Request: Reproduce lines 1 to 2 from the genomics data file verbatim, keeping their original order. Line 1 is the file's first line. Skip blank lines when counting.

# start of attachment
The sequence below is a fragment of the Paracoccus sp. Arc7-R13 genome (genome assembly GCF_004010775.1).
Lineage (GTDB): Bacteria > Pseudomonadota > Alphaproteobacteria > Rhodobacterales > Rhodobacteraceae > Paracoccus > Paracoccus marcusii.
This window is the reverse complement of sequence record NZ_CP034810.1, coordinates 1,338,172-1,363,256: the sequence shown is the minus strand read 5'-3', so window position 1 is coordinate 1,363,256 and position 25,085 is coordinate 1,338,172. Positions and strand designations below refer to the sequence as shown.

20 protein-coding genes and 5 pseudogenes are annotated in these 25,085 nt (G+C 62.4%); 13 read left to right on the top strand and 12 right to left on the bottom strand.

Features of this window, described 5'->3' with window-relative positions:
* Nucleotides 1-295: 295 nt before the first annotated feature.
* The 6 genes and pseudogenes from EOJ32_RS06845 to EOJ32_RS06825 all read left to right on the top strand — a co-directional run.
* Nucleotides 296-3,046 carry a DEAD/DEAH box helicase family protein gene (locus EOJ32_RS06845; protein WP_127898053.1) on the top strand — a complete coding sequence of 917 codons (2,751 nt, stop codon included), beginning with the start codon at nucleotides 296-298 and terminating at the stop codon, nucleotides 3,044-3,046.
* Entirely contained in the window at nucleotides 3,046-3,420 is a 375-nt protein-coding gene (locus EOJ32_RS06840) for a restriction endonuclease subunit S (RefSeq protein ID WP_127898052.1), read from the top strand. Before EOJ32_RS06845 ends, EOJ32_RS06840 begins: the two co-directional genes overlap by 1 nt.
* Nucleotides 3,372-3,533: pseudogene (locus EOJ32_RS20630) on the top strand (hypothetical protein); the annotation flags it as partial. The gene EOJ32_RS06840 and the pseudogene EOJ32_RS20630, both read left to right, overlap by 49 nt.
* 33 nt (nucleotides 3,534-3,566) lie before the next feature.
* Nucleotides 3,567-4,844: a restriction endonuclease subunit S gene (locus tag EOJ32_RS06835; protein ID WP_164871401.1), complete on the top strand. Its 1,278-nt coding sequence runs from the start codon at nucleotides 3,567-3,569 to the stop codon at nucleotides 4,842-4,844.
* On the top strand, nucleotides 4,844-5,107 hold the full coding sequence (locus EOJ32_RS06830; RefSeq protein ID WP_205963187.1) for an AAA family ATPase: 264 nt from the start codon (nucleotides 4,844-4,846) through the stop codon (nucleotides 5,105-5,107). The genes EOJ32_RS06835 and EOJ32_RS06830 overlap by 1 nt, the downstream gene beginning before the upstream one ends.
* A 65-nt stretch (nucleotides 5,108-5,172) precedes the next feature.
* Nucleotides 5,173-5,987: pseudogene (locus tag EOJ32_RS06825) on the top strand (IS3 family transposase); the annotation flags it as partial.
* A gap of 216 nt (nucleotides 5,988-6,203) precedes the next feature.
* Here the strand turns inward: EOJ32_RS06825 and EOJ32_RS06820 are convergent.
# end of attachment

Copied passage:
The sequence below is a fragment of the Paracoccus sp. Arc7-R13 genome (genome assembly GCF_004010775.1).
Lineage (GTDB): Bacteria > Pseudomonadota > Alphaproteobacteria > Rhodobacterales > Rhodobacteraceae > Paracoccus > Paracoccus marcusii.